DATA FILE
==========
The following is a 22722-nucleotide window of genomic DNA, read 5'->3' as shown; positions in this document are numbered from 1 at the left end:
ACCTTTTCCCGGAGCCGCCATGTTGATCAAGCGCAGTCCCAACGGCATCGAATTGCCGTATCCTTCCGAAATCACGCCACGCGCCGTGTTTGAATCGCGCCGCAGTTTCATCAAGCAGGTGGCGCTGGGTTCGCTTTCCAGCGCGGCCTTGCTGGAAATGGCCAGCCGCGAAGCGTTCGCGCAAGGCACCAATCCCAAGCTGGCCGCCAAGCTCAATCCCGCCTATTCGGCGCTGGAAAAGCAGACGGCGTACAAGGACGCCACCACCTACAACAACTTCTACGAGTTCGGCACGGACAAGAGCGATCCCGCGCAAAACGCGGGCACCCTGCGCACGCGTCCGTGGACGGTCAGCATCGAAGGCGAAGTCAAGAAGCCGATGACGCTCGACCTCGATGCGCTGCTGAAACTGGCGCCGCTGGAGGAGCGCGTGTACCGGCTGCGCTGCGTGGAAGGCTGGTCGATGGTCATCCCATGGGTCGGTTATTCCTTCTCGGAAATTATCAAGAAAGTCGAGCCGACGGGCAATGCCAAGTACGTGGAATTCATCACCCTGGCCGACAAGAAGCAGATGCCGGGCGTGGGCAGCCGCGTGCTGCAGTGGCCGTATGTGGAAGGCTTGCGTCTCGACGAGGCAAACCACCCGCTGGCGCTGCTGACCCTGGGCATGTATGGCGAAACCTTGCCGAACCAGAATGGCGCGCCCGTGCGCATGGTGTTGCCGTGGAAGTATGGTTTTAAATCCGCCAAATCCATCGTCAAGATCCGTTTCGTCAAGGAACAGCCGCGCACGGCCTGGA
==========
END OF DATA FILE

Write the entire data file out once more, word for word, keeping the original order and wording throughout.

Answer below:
The following is a 22722-nucleotide window of genomic DNA, read 5'->3' as shown; positions in this document are numbered from 1 at the left end:
ACCTTTTCCCGGAGCCGCCATGTTGATCAAGCGCAGTCCCAACGGCATCGAATTGCCGTATCCTTCCGAAATCACGCCACGCGCCGTGTTTGAATCGCGCCGCAGTTTCATCAAGCAGGTGGCGCTGGGTTCGCTTTCCAGCGCGGCCTTGCTGGAAATGGCCAGCCGCGAAGCGTTCGCGCAAGGCACCAATCCCAAGCTGGCCGCCAAGCTCAATCCCGCCTATTCGGCGCTGGAAAAGCAGACGGCGTACAAGGACGCCACCACCTACAACAACTTCTACGAGTTCGGCACGGACAAGAGCGATCCCGCGCAAAACGCGGGCACCCTGCGCACGCGTCCGTGGACGGTCAGCATCGAAGGCGAAGTCAAGAAGCCGATGACGCTCGACCTCGATGCGCTGCTGAAACTGGCGCCGCTGGAGGAGCGCGTGTACCGGCTGCGCTGCGTGGAAGGCTGGTCGATGGTCATCCCATGGGTCGGTTATTCCTTCTCGGAAATTATCAAGAAAGTCGAGCCGACGGGCAATGCCAAGTACGTGGAATTCATCACCCTGGCCGACAAGAAGCAGATGCCGGGCGTGGGCAGCCGCGTGCTGCAGTGGCCGTATGTGGAAGGCTTGCGTCTCGACGAGGCAAACCACCCGCTGGCGCTGCTGACCCTGGGCATGTATGGCGAAACCTTGCCGAACCAGAATGGCGCGCCCGTGCGCATGGTGTTGCCGTGGAAGTATGGTTTTAAATCCGCCAAATCCATCGTCAAGATCCGTTTCGTCAAGGAACAGCCGCGCACGGCCTGGA